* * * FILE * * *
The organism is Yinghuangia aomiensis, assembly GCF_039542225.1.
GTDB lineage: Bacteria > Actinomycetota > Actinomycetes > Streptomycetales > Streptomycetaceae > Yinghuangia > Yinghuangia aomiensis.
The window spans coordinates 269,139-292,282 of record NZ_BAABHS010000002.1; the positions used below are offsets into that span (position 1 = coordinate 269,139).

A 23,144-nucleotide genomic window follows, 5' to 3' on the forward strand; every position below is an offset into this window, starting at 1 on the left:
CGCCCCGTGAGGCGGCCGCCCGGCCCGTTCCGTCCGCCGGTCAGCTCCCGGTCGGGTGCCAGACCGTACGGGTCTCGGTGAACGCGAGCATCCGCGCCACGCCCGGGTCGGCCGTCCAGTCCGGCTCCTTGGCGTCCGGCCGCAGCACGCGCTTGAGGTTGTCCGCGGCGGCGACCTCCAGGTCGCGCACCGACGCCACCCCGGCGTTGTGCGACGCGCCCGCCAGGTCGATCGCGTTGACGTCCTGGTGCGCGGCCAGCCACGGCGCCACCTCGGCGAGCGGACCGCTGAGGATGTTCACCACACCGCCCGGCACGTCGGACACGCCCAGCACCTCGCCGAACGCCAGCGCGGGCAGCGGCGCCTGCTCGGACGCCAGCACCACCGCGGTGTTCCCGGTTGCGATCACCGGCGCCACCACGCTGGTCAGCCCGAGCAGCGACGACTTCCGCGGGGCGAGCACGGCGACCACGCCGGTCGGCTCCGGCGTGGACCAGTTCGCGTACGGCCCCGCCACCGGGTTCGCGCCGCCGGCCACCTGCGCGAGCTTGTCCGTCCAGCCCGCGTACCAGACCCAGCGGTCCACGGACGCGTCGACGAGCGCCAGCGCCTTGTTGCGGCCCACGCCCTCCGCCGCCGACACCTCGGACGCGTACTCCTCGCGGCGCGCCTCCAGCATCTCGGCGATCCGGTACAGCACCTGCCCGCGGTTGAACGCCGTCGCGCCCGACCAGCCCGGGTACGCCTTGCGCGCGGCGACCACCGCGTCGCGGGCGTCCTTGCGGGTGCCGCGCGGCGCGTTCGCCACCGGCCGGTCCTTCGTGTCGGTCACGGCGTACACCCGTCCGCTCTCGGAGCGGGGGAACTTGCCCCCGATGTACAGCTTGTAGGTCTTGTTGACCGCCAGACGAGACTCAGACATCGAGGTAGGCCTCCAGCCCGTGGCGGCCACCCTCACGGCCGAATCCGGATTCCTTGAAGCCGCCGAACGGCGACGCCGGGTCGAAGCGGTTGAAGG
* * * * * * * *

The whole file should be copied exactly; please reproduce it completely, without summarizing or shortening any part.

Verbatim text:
The organism is Yinghuangia aomiensis, assembly GCF_039542225.1.
GTDB lineage: Bacteria > Actinomycetota > Actinomycetes > Streptomycetales > Streptomycetaceae > Yinghuangia > Yinghuangia aomiensis.
The window spans coordinates 269,139-292,282 of record NZ_BAABHS010000002.1; the positions used below are offsets into that span (position 1 = coordinate 269,139).

A 23,144-nucleotide genomic window follows, 5' to 3' on the forward strand; every position below is an offset into this window, starting at 1 on the left:
CGCCCCGTGAGGCGGCCGCCCGGCCCGTTCCGTCCGCCGGTCAGCTCCCGGTCGGGTGCCAGACCGTACGGGTCTCGGTGAACGCGAGCATCCGCGCCACGCCCGGGTCGGCCGTCCAGTCCGGCTCCTTGGCGTCCGGCCGCAGCACGCGCTTGAGGTTGTCCGCGGCGGCGACCTCCAGGTCGCGCACCGACGCCACCCCGGCGTTGTGCGACGCGCCCGCCAGGTCGATCGCGTTGACGTCCTGGTGCGCGGCCAGCCACGGCGCCACCTCGGCGAGCGGACCGCTGAGGATGTTCACCACACCGCCCGGCACGTCGGACACGCCCAGCACCTCGCCGAACGCCAGCGCGGGCAGCGGCGCCTGCTCGGACGCCAGCACCACCGCGGTGTTCCCGGTTGCGATCACCGGCGCCACCACGCTGGTCAGCCCGAGCAGCGACGACTTCCGCGGGGCGAGCACGGCGACCACGCCGGTCGGCTCCGGCGTGGACCAGTTCGCGTACGGCCCCGCCACCGGGTTCGCGCCGCCGGCCACCTGCGCGAGCTTGTCCGTCCAGCCCGCGTACCAGACCCAGCGGTCCACGGACGCGTCGACGAGCGCCAGCGCCTTGTTGCGGCCCACGCCCTCCGCCGCCGACACCTCGGACGCGTACTCCTCGCGGCGCGCCTCCAGCATCTCGGCGATCCGGTACAGCACCTGCCCGCGGTTGAACGCCGTCGCGCCCGACCAGCCCGGGTACGCCTTGCGCGCGGCGACCACCGCGTCGCGGGCGTCCTTGCGGGTGCCGCGCGGCGCGTTCGCCACCGGCCGGTCCTTCGTGTCGGTCACGGCGTACACCCGTCCGCTCTCGGAGCGGGGGAACTTGCCCCCGATGTACAGCTTGTAGGTCTTGTTGACCGCCAGACGAGACTCAGACATCGAGGTAGGCCTCCAGCCCGTGGCGGCCACCCTCACGGCCGAATCCGGATTCCTTGAAGCCGCCGAACGGCGACGCCGGGTCGAAGCGGTTGAAGG